Idaho Livestock Sales Yards Rise, Fall with Times

Industry events, cattle numbers impact numbers. By Rusty Tews

Published on: Apr 30, 2007

By the 1990's, there was one livestock sales yard in Twin Falls, Idaho, and by 2007, now there are 11 in the state.

Scooter LaCrone, manager of the Shoshone Livestock Commission, also manages the Emmett Valley Livestock Auction with Chad Lowry. "We've had the yards here (Shoshone) for two years." LaCrone says. "Our numbers were down a little last year, I don't think there is the number of cattle here that there used to be."

LaCrone sites a number of reasons for the changing number of auctions. "We used to get a lot of cattle from the high country above Horseshoe Bend." says LaCrone. "A lot of that property along the river was subdivided into vacation homes."

"The other thing that changed our markets was large dairies." LaCrone says. "When they sort their cows, the culls have to be marketed that day. They sort six days a week and whatever market is open gets the cull cows."

LaCrone's competition in the area includes four cull cow buying stations, a small processing facility in the Twin Falls area, as well as auctions in Twin Falls, Burley and Jerome, Idaho.

"The big ranches are using video auctions." LaCrone says. "Anybody that can put together 48,000 pounds of calves is selling there. I think the shrink they take on those calves is bigger than the commission they would pay us." One semi-truck load of calves weighs 48,000 pounds.

Many southern Idaho feedlots have been converted from fat cattle to dairy heifers. The Simplot Company's feedlots in Grandview, Idaho and Hermiston, Oregon are reported to be feeding dairy heifers.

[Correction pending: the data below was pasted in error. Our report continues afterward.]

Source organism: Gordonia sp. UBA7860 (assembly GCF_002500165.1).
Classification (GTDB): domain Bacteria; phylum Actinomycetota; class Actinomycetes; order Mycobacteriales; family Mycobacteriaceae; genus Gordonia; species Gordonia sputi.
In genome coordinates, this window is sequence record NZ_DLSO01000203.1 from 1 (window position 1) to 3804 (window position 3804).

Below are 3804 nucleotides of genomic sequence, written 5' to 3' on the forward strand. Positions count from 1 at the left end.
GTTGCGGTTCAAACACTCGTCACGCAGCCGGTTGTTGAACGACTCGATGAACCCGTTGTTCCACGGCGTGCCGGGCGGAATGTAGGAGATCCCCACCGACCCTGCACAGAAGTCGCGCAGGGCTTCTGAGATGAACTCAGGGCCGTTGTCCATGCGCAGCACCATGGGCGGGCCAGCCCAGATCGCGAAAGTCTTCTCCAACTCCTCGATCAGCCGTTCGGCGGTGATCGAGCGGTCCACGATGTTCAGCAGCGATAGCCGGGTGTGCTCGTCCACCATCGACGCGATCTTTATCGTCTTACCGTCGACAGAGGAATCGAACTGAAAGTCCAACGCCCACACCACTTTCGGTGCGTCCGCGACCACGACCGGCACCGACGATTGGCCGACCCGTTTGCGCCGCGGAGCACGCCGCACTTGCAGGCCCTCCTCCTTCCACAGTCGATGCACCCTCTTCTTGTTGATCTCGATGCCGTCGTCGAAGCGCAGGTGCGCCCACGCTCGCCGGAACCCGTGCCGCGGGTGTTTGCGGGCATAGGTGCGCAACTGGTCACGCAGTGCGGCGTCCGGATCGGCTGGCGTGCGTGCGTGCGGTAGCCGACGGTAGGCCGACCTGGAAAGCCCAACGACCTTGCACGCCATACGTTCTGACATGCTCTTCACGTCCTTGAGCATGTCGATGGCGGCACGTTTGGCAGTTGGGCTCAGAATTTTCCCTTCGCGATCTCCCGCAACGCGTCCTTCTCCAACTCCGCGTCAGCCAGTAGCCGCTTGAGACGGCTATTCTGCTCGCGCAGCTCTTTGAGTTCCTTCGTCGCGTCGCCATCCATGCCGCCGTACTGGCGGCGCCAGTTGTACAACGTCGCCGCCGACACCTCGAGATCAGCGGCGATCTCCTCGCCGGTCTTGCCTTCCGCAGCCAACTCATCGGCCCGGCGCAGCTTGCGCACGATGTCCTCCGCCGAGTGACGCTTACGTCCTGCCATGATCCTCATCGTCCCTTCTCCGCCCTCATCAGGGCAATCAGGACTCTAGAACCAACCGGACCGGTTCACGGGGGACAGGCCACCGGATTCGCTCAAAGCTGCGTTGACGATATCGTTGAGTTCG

In the mid-1900's, buyers traveled from farm to farm buying one or two cows to resell at auction yards or other farms. Many farmers didn't have access to trucks and these "Gypo's" provided a marketing service by coming to the farm. The advent of the ton trucks and later, light weight trailers put an end to this market.

Many of the 200,000 calves born on large Magic Valley dairies are contracted to companies specialized in raising replacement heifers and Holstein steers. These newborn calves are usually picked up each day for delivery to the calf raising facilities.

Economics isn't the only factor in the drop in number of auctions. Activists pushing to outlaw horse slaughter have brought that market to a standstill.
Mike Bott , Rupert, Idaho order buyer has supplied horses to slaughter facilities for decades. "They just closed the two plants in Texas." Bott says. "Those guys said it just wasn't worth fighting."

"I think we can still send a few thick (fat) horses to Canada and Illinois," says Bott, "but it's just a matter time before they close."

Small livestock producers seem to have benefited most from the public auctions in the west. The continued trend of aging operators and consolidation of ranches is mirrored in the continued trend for fewer public livestock auctions.

Tews writes from Shoshone, Idaho.

For more on this story see the May Western Farmer-Stockman, page 26.